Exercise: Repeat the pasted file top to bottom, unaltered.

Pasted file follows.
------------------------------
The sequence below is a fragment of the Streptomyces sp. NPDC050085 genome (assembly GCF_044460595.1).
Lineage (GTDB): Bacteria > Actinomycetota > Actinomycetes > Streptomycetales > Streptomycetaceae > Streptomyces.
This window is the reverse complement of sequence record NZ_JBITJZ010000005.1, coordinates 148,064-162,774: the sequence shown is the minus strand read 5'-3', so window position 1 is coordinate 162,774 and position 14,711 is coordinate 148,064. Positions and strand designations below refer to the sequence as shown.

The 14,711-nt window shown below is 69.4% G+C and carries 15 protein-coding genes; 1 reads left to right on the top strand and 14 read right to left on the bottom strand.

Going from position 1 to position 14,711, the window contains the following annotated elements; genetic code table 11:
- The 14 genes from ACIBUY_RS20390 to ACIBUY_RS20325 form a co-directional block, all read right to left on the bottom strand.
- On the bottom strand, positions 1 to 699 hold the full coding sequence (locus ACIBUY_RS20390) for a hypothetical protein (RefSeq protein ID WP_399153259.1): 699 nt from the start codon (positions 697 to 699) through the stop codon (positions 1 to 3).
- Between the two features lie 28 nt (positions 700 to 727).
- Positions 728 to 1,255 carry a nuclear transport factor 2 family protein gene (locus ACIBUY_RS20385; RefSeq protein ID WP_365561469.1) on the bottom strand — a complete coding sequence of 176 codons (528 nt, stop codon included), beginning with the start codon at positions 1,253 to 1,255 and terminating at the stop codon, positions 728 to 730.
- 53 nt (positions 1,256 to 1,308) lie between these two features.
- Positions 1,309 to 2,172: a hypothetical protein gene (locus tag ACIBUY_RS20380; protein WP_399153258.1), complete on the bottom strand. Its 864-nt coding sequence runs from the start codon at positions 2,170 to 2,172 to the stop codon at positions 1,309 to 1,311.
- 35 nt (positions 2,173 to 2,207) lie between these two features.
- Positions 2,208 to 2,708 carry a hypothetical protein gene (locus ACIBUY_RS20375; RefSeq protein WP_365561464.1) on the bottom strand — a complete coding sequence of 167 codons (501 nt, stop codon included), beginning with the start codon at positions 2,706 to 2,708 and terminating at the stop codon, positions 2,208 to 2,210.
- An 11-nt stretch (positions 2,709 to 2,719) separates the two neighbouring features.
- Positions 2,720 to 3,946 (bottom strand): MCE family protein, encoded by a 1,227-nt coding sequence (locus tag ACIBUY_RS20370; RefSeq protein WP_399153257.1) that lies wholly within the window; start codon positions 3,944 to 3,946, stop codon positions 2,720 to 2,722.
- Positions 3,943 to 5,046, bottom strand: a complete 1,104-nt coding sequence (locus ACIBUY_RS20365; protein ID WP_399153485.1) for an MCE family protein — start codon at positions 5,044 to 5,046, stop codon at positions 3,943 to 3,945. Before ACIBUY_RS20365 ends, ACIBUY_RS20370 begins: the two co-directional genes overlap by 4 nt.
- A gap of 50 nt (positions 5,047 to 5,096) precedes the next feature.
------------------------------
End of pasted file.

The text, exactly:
The sequence below is a fragment of the Streptomyces sp. NPDC050085 genome (assembly GCF_044460595.1).
Lineage (GTDB): Bacteria > Actinomycetota > Actinomycetes > Streptomycetales > Streptomycetaceae > Streptomyces.
This window is the reverse complement of sequence record NZ_JBITJZ010000005.1, coordinates 148,064-162,774: the sequence shown is the minus strand read 5'-3', so window position 1 is coordinate 162,774 and position 14,711 is coordinate 148,064. Positions and strand designations below refer to the sequence as shown.

The 14,711-nt window shown below is 69.4% G+C and carries 15 protein-coding genes; 1 reads left to right on the top strand and 14 read right to left on the bottom strand.

Going from position 1 to position 14,711, the window contains the following annotated elements; genetic code table 11:
- The 14 genes from ACIBUY_RS20390 to ACIBUY_RS20325 form a co-directional block, all read right to left on the bottom strand.
- On the bottom strand, positions 1 to 699 hold the full coding sequence (locus ACIBUY_RS20390) for a hypothetical protein (RefSeq protein ID WP_399153259.1): 699 nt from the start codon (positions 697 to 699) through the stop codon (positions 1 to 3).
- Between the two features lie 28 nt (positions 700 to 727).
- Positions 728 to 1,255 carry a nuclear transport factor 2 family protein gene (locus ACIBUY_RS20385; RefSeq protein ID WP_365561469.1) on the bottom strand — a complete coding sequence of 176 codons (528 nt, stop codon included), beginning with the start codon at positions 1,253 to 1,255 and terminating at the stop codon, positions 728 to 730.
- 53 nt (positions 1,256 to 1,308) lie between these two features.
- Positions 1,309 to 2,172: a hypothetical protein gene (locus tag ACIBUY_RS20380; protein WP_399153258.1), complete on the bottom strand. Its 864-nt coding sequence runs from the start codon at positions 2,170 to 2,172 to the stop codon at positions 1,309 to 1,311.
- 35 nt (positions 2,173 to 2,207) lie between these two features.
- Positions 2,208 to 2,708 carry a hypothetical protein gene (locus ACIBUY_RS20375; RefSeq protein WP_365561464.1) on the bottom strand — a complete coding sequence of 167 codons (501 nt, stop codon included), beginning with the start codon at positions 2,706 to 2,708 and terminating at the stop codon, positions 2,208 to 2,210.
- An 11-nt stretch (positions 2,709 to 2,719) separates the two neighbouring features.
- Positions 2,720 to 3,946 (bottom strand): MCE family protein, encoded by a 1,227-nt coding sequence (locus tag ACIBUY_RS20370; RefSeq protein WP_399153257.1) that lies wholly within the window; start codon positions 3,944 to 3,946, stop codon positions 2,720 to 2,722.
- Positions 3,943 to 5,046, bottom strand: a complete 1,104-nt coding sequence (locus ACIBUY_RS20365; protein ID WP_399153485.1) for an MCE family protein — start codon at positions 5,044 to 5,046, stop codon at positions 3,943 to 3,945. Before ACIBUY_RS20365 ends, ACIBUY_RS20370 begins: the two co-directional genes overlap by 4 nt.
- A gap of 50 nt (positions 5,047 to 5,096) precedes the next feature.